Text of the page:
This March summit was hosted by the Singapore Diamond Exchange. Aside from a tremendous Asian summit, the SDE also hosted the WFDB executive committee board meeting.
I have probably said this before but when one has the opportunity to sit around a table with people from America (both east and west coast), China, India, Malaysia, Russia, Belgium, Israel, Japan, Korea and South Africa for two days to discuss the current state of the diamond industry, one cannot help but feeling a sense of pride and achievement that you are making a difference.
To discuss industry issues, its future, and then plan how together you will work to improve the situation for everyone, (whether they are members of the WFDB or diamond clubs around the world or not) is exhilarating!
The three biggest issues facing our trade is the need for global marketing of diamonds to the consumer. To this end, the World Diamond Mark is such an initiative and immediately following the Asian summit the WFDB (with the support of UBM) announced the official launch at the Hong Kong trade show.
The second issue is the situation where international banks want to move away from funding the diamond industry. The reason is that the American government’s new compliance laws and the introduction of the Franklin Dodd Act are making it increasing difficult for the trade to transact its normal business, with US banks.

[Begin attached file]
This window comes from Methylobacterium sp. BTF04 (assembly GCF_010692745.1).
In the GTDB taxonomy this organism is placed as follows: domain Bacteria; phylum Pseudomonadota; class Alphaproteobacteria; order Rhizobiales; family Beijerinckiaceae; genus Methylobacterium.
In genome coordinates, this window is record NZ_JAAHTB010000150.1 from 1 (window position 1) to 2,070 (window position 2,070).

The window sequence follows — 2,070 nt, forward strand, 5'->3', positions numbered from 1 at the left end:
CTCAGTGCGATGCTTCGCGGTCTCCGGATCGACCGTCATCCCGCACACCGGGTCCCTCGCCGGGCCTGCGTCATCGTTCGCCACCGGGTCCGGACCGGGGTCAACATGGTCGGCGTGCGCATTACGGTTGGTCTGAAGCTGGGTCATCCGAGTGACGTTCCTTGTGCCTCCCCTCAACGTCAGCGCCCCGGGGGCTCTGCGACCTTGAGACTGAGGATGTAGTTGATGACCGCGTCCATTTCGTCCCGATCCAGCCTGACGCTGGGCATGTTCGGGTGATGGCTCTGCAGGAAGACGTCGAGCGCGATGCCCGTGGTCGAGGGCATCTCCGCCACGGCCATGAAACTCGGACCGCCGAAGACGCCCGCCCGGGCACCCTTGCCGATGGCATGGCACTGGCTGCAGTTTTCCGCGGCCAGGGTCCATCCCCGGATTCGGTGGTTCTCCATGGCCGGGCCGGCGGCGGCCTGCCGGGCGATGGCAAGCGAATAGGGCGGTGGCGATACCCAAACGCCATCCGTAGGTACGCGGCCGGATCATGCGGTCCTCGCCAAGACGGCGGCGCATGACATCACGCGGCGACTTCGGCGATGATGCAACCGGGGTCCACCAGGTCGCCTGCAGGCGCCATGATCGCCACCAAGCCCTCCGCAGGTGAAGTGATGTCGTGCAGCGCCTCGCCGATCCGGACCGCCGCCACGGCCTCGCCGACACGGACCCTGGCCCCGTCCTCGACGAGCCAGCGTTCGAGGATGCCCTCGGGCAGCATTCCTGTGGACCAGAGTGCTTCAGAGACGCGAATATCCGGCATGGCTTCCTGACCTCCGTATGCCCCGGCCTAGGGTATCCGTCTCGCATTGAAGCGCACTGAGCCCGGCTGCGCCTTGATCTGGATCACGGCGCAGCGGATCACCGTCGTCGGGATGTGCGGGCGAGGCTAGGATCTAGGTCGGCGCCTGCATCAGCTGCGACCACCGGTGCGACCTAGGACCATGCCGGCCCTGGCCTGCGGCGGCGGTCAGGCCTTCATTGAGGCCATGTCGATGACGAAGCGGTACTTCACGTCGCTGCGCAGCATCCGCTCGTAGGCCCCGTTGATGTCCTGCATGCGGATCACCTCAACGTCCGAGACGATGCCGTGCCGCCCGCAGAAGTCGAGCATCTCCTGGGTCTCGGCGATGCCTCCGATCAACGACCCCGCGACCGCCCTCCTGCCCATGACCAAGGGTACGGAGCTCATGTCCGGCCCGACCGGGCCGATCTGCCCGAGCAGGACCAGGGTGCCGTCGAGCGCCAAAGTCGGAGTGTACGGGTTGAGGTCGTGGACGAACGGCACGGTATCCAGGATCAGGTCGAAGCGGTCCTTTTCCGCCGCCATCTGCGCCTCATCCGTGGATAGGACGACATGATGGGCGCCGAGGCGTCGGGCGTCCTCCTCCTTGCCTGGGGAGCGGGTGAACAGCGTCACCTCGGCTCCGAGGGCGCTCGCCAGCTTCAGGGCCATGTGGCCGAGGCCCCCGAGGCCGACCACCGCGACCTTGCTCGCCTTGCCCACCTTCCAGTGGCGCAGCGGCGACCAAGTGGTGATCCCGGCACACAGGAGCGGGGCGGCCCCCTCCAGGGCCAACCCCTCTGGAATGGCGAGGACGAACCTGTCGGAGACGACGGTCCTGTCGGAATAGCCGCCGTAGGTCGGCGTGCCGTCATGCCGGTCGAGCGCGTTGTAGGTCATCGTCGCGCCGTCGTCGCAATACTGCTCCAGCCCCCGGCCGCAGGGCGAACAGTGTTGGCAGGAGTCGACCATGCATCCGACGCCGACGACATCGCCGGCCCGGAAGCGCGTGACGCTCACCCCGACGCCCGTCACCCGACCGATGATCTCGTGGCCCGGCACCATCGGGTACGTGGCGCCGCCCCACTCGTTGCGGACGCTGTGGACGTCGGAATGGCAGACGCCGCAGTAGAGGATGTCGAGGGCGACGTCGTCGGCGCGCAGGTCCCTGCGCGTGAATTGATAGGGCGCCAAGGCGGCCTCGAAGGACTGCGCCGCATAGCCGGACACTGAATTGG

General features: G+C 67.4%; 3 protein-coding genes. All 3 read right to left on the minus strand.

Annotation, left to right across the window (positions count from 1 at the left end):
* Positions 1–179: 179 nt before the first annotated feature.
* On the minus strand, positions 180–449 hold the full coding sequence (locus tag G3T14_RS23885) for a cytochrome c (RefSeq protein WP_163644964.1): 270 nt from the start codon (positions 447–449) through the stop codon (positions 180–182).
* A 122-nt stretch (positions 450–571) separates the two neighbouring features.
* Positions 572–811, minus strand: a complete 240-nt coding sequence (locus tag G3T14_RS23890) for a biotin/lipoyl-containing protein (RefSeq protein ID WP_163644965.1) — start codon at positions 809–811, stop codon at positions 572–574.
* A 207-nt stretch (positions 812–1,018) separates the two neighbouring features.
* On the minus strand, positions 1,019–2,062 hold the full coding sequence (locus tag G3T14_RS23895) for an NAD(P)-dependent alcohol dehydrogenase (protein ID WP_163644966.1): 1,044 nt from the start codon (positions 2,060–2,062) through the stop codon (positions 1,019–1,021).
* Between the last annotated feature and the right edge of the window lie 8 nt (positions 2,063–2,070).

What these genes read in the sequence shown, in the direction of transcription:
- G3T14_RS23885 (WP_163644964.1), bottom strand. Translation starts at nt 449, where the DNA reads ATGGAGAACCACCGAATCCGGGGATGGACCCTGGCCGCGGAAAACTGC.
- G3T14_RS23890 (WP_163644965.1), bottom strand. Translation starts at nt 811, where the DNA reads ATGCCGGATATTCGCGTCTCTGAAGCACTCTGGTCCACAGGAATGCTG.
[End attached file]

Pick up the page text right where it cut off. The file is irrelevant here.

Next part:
The inevitable consequence was the introduction of the process referred to as “KNY” – “know your customer” which is being implemented by our industry world wide. This requires you to know who you are selling to, not just conduct a cursory check.
This is not dissimilar to the demands of Australian banks requiring information on cash transactions greater than $10,000.
The third issue is Synthetic diamonds. GJPEC – the Indian diamond industry representatives – were commissioned to conduct research and their findings were presented to the executive by one of the worlds leading consultancies A T Kearney. Research clearly identified that the problem is not as large as has been reported but, more importantly, we need to take steps to minimize the proliferation of synthetics which unscrupulous dealers may attempt to mix into natural parcels of diamonds. This is particular problematic in parcels of melee because of time costs and complexity of identifying these goods. The term “salting a parcel” is being used to describe this problem.
The current proposal on the table is that both the buyer and the seller take responsibility when transacting diamond sales.
Addressing the synthetics issue, WFDB adopted a methodology to be immediately implemented, where all affiliated bourse members will be required to incorporate a statement on their invoices and memos that clearly defines the natural origin of diamonds. There is a requirement that both the buyer and seller shares the responsibly.
Ernie Blom President of the WFDB added, “We at WFDB acknowledge that synthetic diamonds are legitimate as long as they are properly disclosed and marked. Having said that, there will be a zero-tolerance policy toward any attempt to sell synthetics as natural”.
The new WFDB website should be online at the time that this goes to print with a serious push by the executive to include women and younger members in the next phase of where the industry is going.
Whilst in Hong Kong, I visited the Hong Kong Jewellery Fair and, as usual it was very well supported with over three and a half thousand industry members attending… and billions of dollars worth of merchandise on display!
This will bring a smile to your face. Aussies were sitting round tables negotiating half carat diamond purchases when a friend of mine – a Diamantaire – caught my eye. Lets have coffee once I’ve sealed the deal for this 15carat, RBC at $1.8 million he said… needless to say my wife missed out this time!